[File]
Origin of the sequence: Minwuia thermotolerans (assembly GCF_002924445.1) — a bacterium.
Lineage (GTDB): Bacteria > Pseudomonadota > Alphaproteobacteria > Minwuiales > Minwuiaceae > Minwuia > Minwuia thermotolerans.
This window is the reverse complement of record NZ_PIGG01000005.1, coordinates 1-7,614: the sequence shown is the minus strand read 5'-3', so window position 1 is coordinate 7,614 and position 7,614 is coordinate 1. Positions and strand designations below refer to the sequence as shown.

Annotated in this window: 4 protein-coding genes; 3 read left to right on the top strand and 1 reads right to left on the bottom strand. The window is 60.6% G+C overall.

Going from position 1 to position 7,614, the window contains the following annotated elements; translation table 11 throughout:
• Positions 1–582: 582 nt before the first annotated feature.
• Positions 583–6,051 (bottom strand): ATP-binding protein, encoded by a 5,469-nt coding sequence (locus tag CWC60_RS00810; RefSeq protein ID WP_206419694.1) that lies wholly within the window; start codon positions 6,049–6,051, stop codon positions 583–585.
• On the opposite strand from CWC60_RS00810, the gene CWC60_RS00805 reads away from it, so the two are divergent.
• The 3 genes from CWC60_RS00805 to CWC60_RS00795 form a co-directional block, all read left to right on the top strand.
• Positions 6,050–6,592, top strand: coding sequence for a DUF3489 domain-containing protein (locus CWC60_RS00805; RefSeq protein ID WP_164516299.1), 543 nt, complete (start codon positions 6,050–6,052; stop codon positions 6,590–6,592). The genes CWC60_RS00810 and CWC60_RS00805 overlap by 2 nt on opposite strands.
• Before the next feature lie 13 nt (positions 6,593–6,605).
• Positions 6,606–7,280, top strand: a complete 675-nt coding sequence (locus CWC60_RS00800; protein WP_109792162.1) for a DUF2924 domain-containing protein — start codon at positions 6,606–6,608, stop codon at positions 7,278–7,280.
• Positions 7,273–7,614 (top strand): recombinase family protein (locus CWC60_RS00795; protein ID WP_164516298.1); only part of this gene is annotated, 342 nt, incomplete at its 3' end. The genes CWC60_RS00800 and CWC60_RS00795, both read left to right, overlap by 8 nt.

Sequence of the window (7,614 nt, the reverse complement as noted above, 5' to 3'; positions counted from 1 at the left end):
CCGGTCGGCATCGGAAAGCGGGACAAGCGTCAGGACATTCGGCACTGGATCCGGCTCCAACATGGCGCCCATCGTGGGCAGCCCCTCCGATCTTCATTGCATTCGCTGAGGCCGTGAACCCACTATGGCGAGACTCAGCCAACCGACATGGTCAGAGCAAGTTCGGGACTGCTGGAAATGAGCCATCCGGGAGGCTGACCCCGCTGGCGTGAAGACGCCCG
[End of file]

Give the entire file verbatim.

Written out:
Origin of the sequence: Minwuia thermotolerans (assembly GCF_002924445.1) — a bacterium.
Lineage (GTDB): Bacteria > Pseudomonadota > Alphaproteobacteria > Minwuiales > Minwuiaceae > Minwuia > Minwuia thermotolerans.
This window is the reverse complement of record NZ_PIGG01000005.1, coordinates 1-7,614: the sequence shown is the minus strand read 5'-3', so window position 1 is coordinate 7,614 and position 7,614 is coordinate 1. Positions and strand designations below refer to the sequence as shown.

Annotated in this window: 4 protein-coding genes; 3 read left to right on the top strand and 1 reads right to left on the bottom strand. The window is 60.6% G+C overall.

Going from position 1 to position 7,614, the window contains the following annotated elements; translation table 11 throughout:
• Positions 1–582: 582 nt before the first annotated feature.
• Positions 583–6,051 (bottom strand): ATP-binding protein, encoded by a 5,469-nt coding sequence (locus tag CWC60_RS00810; RefSeq protein ID WP_206419694.1) that lies wholly within the window; start codon positions 6,049–6,051, stop codon positions 583–585.
• On the opposite strand from CWC60_RS00810, the gene CWC60_RS00805 reads away from it, so the two are divergent.
• The 3 genes from CWC60_RS00805 to CWC60_RS00795 form a co-directional block, all read left to right on the top strand.
• Positions 6,050–6,592, top strand: coding sequence for a DUF3489 domain-containing protein (locus CWC60_RS00805; RefSeq protein ID WP_164516299.1), 543 nt, complete (start codon positions 6,050–6,052; stop codon positions 6,590–6,592). The genes CWC60_RS00810 and CWC60_RS00805 overlap by 2 nt on opposite strands.
• Before the next feature lie 13 nt (positions 6,593–6,605).
• Positions 6,606–7,280, top strand: a complete 675-nt coding sequence (locus CWC60_RS00800; protein WP_109792162.1) for a DUF2924 domain-containing protein — start codon at positions 6,606–6,608, stop codon at positions 7,278–7,280.
• Positions 7,273–7,614 (top strand): recombinase family protein (locus CWC60_RS00795; protein ID WP_164516298.1); only part of this gene is annotated, 342 nt, incomplete at its 3' end. The genes CWC60_RS00800 and CWC60_RS00795, both read left to right, overlap by 8 nt.

Sequence of the window (7,614 nt, the reverse complement as noted above, 5' to 3'; positions counted from 1 at the left end):
CCGGTCGGCATCGGAAAGCGGGACAAGCGTCAGGACATTCGGCACTGGATCCGGCTCCAACATGGCGCCCATCGTGGGCAGCCCCTCCGATCTTCATTGCATTCGCTGAGGCCGTGAACCCACTATGGCGAGACTCAGCCAACCGACATGGTCAGAGCAAGTTCGGGACTGCTGGAAATGAGCCATCCGGGAGGCTGACCCCGCTGGCGTGAAGACGCCCG